Hundreds of graduates from the Faculty of Science took centre stage at the Rose Theatre this week as Kingston University hosted its first graduation ceremony for a generation on home soil. The theatre was packed to capacity at the all-day event which celebrated the successes of almost 600 science graduates.
Vice-Chancellor Professor Peter Scott commended the graduates on their achievements and described the day as a very important one for Kingston in more ways than one. “This is the first time for many years that Kingston University has held an awards ceremony in the borough and it is the very first time we have held a ceremony in the Rose Theatre, so you are pioneers,” he told the assembled graduates. “We hope hundreds and thousands of graduates will follow in your footsteps in years to come.”
Gareth Clubb from Ebbw Vale in South Wales, who graduated with first class honours in communications systems, could scarcely believe that the day had finally arrived for him to collect his degree. “I’ve always enjoyed the science behind communications and my course allowed me to develop as a person both academically and socially. It’s been so rewarding to come back to Kingston for this ceremony, having lived literally next door to the Rose when I was studying and it’s great that the university has been able to help develop the area through its involvement with the theatre,” said the 22 year old. Sports fan Gareth is already putting his studies to good use, now working as a web developer designing websites for sports organisations.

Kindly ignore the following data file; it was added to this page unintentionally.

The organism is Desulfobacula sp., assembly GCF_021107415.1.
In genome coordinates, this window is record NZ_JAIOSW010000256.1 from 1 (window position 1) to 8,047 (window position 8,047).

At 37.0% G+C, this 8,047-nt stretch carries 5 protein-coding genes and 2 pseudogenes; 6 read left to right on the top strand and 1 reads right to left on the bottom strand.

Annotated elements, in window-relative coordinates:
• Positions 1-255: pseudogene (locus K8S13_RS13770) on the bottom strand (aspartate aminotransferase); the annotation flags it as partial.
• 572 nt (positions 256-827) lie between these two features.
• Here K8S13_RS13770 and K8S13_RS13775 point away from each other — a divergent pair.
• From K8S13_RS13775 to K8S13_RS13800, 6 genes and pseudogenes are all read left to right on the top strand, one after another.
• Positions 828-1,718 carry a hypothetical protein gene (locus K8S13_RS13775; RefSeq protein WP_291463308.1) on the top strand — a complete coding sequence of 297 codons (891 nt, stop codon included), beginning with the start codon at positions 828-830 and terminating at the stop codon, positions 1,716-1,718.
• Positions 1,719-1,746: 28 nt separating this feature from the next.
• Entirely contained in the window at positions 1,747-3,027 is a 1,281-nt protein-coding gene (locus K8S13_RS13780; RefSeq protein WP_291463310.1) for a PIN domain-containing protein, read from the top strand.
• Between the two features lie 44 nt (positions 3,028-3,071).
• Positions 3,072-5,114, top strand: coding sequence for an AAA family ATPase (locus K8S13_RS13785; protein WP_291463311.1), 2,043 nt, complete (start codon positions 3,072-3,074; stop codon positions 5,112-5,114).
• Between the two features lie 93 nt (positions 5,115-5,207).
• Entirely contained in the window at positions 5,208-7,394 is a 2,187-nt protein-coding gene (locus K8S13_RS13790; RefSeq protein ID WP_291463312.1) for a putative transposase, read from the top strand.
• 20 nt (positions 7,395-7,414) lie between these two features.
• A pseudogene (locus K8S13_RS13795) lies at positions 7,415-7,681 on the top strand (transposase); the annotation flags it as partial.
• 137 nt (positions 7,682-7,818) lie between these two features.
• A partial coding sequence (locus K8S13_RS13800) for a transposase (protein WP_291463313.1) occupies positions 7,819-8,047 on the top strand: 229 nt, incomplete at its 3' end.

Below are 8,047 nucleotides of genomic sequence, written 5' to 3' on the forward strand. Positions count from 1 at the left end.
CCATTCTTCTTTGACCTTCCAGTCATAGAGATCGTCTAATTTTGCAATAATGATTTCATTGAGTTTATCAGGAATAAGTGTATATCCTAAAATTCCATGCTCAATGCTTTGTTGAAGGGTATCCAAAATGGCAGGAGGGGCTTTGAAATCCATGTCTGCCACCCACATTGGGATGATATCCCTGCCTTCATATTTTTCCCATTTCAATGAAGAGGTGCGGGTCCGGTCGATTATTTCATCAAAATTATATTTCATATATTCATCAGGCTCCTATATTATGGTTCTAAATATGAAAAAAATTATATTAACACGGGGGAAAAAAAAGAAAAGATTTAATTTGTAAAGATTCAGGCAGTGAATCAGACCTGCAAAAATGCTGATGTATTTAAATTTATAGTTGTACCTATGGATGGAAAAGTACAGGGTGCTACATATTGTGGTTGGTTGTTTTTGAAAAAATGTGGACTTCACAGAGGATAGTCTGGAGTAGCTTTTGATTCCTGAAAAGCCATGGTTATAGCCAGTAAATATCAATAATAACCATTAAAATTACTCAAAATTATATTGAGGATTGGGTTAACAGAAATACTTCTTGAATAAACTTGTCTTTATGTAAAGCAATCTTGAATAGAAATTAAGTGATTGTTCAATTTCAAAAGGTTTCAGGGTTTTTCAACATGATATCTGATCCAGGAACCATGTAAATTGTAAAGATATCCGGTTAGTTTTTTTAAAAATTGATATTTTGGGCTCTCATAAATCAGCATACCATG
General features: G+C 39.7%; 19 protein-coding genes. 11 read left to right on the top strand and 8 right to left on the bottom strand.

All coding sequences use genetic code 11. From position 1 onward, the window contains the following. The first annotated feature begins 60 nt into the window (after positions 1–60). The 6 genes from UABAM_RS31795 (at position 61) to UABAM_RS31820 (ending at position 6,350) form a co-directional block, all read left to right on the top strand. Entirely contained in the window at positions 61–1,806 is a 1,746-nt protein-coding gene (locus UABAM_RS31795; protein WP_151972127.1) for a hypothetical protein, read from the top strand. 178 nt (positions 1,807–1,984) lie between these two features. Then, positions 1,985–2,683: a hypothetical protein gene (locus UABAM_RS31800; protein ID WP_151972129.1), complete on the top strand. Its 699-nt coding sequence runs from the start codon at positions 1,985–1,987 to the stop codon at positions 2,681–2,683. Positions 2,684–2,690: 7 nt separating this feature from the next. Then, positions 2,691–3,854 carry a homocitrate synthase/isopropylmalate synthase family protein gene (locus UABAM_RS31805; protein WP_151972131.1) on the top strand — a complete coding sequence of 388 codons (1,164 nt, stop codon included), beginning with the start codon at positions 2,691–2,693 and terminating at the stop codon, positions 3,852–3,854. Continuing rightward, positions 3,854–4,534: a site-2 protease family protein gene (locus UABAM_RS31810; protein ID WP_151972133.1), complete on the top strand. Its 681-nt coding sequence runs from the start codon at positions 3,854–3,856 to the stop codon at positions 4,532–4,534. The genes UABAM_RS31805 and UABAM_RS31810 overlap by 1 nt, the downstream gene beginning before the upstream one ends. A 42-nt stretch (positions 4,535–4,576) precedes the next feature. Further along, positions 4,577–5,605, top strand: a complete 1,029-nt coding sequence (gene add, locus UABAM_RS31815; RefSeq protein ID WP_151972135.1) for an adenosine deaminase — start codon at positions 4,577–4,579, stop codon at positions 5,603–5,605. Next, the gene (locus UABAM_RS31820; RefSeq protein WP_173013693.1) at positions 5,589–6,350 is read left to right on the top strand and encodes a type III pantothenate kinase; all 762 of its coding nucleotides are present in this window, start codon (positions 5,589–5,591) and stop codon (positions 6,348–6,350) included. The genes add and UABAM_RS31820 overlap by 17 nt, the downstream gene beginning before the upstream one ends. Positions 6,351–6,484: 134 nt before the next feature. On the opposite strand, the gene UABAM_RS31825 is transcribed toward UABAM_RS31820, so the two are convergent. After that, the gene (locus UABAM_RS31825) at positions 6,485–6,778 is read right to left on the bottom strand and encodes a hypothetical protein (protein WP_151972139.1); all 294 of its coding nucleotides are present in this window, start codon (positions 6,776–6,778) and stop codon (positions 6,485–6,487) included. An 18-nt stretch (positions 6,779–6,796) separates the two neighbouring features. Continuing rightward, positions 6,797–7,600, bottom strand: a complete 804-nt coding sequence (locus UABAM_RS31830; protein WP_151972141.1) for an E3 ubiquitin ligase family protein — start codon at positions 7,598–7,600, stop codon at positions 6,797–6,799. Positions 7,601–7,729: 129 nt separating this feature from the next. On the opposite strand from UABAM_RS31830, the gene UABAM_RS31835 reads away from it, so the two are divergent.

Also starring in the theatre graduation ceremony was 22 year old Vanezza Zabert, who graduated with first class honours in sports science and business as well as scooping the UCB Pharma Prize for the best joint honours student. “Celebrating my graduation in the place where I studied, gives it a much more personal feel,” she enthused. She is now taking a gap year before going on to study for a Master in Public Health next year.
Joining the students on their big day was one of the nation’s best known broadcasters and naturalists, Sir David Attenborough, who stepped forward to receive an Honorary Doctor of Science. “I’ve enjoyed meeting many young scientists at the graduation ceremony who I hope will go on to make vital discoveries in the future and continue to ensure that science is portrayed in an understandable way,” he said.
The Rose Theatre opened in January 2008 and is inspired by the former 16th century Rose Theatre on London’s Bankside, boasting a 900-person capacity auditorium. The university has been a strong supporter of the venue since it was first mooted and has close links with the Rose Theatre Trust.
Previous Faculty of Science graduation ceremonies have been held at The Barbican Centre in Central London. “The ceremony is a really momentous occasion allowing us to showcase the success of our graduates to the borough,” Dr David Mackintosh, Dean of the Faculty of Science, said.